Speaker 1 00:04:02 Yeah. Uh, so typically our target customer is, you know, the middle calf middle-class tech, trusting millennial. Um, oftentimes, um, our users have gone through a recent life event that caused, you know, unexpected changes in their financial system, uh, situation. Um, so people find themselves, you know, throughout life in different circumstances, actually, you know, using credit cards, um, as a tool to maintain their cashflow and that at those times, um, tally is quite useful for,
Speaker 2 00:04:38 Oh, well, I'll be interested in a couple of minutes to ask you how COVID affected has affected things, but it definitely seems like, um, people have, uh, have had a lot of financial effects from, from COVID. So that'll be interesting to dig into, but I'd love to start with really how, what growth has looked like since you've been there. So you've been there about four years. It looks like. And what, uh, how many people were there when you joined the company?
Speaker 1 00:05:00 Yeah, that's right. Uh, four years in about two weeks time, time flies. Uh, let's see. When I joined the company, there were eight people.
Speaker 2 00:05:10 Oh, wow. Okay. And then how many now?
Speaker 1 00:05:13 Uh, I should know that number off the top. I believe we're in the mid one thirties.
Speaker 2 00:05:18 Okay. Wow. Yeah, that's a, according to LinkedIn, I'm seeing one 32 twos.
Speaker 1 00:05:23 Yeah, that sounds great.
Speaker 2 00:05:25 Wow. So that's, you've seen a lot of changes then obviously going from, from over a hundred employees to starting with eight employees,
Speaker 1 00:05:32 What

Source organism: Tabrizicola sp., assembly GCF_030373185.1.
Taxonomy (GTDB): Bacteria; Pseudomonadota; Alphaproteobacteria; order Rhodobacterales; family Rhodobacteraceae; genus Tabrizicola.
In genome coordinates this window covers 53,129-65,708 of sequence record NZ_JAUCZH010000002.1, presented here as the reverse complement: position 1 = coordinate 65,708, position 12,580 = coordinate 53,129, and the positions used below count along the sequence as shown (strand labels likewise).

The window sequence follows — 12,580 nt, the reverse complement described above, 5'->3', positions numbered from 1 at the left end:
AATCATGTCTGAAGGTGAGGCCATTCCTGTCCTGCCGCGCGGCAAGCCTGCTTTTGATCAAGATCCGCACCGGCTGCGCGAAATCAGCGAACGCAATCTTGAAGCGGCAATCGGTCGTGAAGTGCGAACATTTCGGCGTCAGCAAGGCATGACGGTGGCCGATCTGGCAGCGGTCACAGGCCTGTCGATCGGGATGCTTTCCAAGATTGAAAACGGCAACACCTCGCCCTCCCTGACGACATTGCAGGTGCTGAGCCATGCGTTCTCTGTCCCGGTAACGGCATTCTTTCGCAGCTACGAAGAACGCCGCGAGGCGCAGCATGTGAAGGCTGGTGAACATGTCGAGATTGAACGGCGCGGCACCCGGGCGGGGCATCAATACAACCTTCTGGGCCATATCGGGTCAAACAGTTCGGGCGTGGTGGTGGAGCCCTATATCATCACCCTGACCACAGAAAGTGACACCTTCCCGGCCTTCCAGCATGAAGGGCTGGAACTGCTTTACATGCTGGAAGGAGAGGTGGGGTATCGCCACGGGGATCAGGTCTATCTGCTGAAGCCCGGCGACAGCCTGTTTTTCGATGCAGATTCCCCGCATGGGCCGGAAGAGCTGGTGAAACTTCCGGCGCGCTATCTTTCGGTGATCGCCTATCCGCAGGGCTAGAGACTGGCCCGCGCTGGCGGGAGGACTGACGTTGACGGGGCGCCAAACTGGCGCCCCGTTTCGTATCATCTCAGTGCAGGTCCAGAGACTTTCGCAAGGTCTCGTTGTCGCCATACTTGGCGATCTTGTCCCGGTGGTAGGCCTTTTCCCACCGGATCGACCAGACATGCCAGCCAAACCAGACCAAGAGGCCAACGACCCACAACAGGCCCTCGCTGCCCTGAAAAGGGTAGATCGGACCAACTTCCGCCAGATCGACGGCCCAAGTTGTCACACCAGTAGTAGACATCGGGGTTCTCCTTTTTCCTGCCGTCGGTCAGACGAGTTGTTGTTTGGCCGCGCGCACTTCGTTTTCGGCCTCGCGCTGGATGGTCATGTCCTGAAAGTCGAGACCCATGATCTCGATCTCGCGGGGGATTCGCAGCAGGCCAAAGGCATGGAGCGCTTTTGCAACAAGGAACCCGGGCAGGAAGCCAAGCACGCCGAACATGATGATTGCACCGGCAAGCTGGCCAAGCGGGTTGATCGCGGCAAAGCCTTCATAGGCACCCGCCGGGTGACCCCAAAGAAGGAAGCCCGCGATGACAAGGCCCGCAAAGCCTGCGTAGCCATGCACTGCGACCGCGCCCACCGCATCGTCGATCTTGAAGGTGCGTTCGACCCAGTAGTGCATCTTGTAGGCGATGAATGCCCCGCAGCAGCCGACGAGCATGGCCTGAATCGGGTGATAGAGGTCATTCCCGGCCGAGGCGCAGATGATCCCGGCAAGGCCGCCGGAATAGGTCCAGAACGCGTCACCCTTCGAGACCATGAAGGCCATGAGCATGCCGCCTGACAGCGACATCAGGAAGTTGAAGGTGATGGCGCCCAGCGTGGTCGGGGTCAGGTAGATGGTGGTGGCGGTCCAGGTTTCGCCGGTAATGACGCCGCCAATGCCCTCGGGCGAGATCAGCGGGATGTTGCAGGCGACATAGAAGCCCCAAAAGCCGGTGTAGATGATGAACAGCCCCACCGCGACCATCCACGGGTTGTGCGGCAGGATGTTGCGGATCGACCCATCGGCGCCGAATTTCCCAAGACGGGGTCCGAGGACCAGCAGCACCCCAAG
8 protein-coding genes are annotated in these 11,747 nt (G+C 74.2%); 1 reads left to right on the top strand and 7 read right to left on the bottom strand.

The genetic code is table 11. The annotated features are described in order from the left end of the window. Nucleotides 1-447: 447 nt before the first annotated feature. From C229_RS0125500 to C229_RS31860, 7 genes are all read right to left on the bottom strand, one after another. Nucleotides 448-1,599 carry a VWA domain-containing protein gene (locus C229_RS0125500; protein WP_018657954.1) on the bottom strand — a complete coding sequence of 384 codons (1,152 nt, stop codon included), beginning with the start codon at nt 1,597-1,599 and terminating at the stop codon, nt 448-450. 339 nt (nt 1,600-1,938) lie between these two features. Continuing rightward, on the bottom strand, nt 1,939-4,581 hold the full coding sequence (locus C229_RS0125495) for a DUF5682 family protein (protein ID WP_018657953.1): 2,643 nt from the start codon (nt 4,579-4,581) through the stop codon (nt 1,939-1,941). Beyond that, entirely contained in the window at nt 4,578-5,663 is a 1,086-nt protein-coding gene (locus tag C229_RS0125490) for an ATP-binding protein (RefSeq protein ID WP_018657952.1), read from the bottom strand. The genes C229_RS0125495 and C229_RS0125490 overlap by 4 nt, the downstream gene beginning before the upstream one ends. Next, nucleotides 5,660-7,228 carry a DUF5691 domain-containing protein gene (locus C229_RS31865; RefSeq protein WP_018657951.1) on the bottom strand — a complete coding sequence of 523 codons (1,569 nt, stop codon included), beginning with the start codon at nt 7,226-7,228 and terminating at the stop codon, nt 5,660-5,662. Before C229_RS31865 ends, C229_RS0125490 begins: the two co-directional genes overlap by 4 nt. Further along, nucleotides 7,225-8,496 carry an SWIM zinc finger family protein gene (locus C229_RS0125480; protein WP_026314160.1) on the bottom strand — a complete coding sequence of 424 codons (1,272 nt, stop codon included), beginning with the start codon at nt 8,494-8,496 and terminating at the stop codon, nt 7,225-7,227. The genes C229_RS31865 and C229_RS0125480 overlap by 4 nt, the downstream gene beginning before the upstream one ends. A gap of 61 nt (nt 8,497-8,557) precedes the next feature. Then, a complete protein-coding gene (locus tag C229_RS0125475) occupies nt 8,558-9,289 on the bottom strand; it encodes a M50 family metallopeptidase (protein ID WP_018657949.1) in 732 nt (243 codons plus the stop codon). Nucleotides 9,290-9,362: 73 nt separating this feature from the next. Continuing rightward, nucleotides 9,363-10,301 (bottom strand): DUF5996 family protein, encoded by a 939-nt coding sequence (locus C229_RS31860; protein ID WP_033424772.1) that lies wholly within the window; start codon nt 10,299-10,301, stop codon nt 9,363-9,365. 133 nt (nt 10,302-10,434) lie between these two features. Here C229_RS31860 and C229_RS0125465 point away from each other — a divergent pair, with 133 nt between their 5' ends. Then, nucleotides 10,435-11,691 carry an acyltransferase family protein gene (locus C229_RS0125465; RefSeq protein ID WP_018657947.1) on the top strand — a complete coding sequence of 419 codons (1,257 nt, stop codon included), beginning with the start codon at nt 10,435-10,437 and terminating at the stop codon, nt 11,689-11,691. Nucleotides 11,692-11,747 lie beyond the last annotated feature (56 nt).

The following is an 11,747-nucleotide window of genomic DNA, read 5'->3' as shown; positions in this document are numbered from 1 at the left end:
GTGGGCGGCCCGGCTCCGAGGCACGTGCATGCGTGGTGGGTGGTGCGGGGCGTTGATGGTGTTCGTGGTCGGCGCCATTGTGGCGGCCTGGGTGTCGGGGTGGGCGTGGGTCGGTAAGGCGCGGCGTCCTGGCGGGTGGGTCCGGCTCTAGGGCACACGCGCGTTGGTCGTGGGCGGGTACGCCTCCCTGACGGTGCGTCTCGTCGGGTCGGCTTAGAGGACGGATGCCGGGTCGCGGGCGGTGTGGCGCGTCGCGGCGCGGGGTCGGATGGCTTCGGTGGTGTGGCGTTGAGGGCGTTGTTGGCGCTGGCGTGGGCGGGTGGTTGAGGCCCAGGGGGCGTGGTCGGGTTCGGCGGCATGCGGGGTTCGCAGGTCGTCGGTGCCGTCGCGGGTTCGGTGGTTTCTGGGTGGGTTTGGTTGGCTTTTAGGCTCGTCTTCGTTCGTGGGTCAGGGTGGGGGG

Speaker 2 00:05:34 Did you see about the opportunity when you came in that made you feel like it was a good opportunity? Something that you were confident you could be?
Speaker 1 00:05:41 Yeah, that's a, that's a really good question. So I, you know, when you join a company that early, um, you know, to be honest, a lot of it has to do with getting comfortable with the team, um, the, the founders themselves, uh, as well, you know, the engineering and then, you know, the rest of the business team that's there. Um, so spent spent a lot of time, uh, with the team, just getting comfortable on that. And then the other thing, um, that you want to pay a lot attention to is like, do, is this something that's interesting to you? Right? Cause like you're getting here, you're going to have to put in a lot of effort to, to bring something from that early, uh, you know, to the market. Uh, so it has to be exciting to you. Um, and then also, um, I took a look at the market, so basically did I think that, um, the market was large? Did I think that this was filling an unmet need in the market? Uh, there was some early information, um, from user testing to take a look at, to see if like, if this was a real pain point, not huge amounts of cohorts or, or anything like that. Um, but, but there was enough to get comfortable with the fact that there was a real need that was being solved,
Speaker 2 00:06:52 But, but it had customers on it when you joined or, or, or not. So when I joined it,
Speaker 1 00:06:58 It was prelaunch. Uh, but they had started to just do some early beta testing.
Speaker 2 00:07:04 Okay. So you had some kind of customer feedback, at least, at least in terms of the problem and the value proposition. And it seemed like there was enough
Speaker 1 00:07:12 Potential date. It was worth going for that's right. That's right. Yep.
Speaker 2 00:07:15 Awesome. So now let's get to the question of COVID-19. Um, obviously a lot of people have been financially affected by COVID what, uh, how has how's that